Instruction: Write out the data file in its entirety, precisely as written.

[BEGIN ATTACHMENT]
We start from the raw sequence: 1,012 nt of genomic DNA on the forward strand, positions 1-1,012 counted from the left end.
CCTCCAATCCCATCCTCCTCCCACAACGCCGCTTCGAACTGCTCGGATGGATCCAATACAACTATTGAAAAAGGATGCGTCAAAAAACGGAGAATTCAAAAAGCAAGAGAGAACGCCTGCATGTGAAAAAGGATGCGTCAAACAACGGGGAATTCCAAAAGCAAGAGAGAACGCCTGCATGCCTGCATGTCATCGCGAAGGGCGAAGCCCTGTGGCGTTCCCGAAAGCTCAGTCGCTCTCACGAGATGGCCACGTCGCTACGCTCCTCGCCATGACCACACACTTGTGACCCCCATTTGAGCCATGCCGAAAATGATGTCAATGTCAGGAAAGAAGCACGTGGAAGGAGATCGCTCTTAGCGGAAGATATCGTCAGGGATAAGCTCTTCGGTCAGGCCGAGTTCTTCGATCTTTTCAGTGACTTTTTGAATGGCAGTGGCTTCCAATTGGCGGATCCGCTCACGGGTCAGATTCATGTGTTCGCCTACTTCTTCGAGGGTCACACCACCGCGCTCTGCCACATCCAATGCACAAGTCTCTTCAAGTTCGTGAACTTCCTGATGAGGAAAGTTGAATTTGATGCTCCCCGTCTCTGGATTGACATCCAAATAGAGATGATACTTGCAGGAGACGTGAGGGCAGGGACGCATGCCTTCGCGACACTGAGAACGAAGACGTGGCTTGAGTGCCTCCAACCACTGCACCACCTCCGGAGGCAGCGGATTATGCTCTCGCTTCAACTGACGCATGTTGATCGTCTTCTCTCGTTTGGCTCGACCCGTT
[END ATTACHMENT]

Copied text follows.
We start from the raw sequence: 1,012 nt of genomic DNA on the forward strand, positions 1-1,012 counted from the left end.
CCTCCAATCCCATCCTCCTCCCACAACGCCGCTTCGAACTGCTCGGATGGATCCAATACAACTATTGAAAAAGGATGCGTCAAAAAACGGAGAATTCAAAAAGCAAGAGAGAACGCCTGCATGTGAAAAAGGATGCGTCAAACAACGGGGAATTCCAAAAGCAAGAGAGAACGCCTGCATGCCTGCATGTCATCGCGAAGGGCGAAGCCCTGTGGCGTTCCCGAAAGCTCAGTCGCTCTCACGAGATGGCCACGTCGCTACGCTCCTCGCCATGACCACACACTTGTGACCCCCATTTGAGCCATGCCGAAAATGATGTCAATGTCAGGAAAGAAGCACGTGGAAGGAGATCGCTCTTAGCGGAAGATATCGTCAGGGATAAGCTCTTCGGTCAGGCCGAGTTCTTCGATCTTTTCAGTGACTTTTTGAATGGCAGTGGCTTCCAATTGGCGGATCCGCTCACGGGTCAGATTCATGTGTTCGCCTACTTCTTCGAGGGTCACACCACCGCGCTCTGCCACATCCAATGCACAAGTCTCTTCAAGTTCGTGAACTTCCTGATGAGGAAAGTTGAATTTGATGCTCCCCGTCTCTGGATTGACATCCAAATAGAGATGATACTTGCAGGAGACGTGAGGGCAGGGACGCATGCCTTCGCGACACTGAGAACGAAGACGTGGCTTGAGTGCCTCCAACCACTGCACCACCTCCGGAGGCAGCGGATTATGCTCTCGCTTCAACTGACGCATGTTGATCGTCTTCTCTCGTTTGGCTCGACCCGTT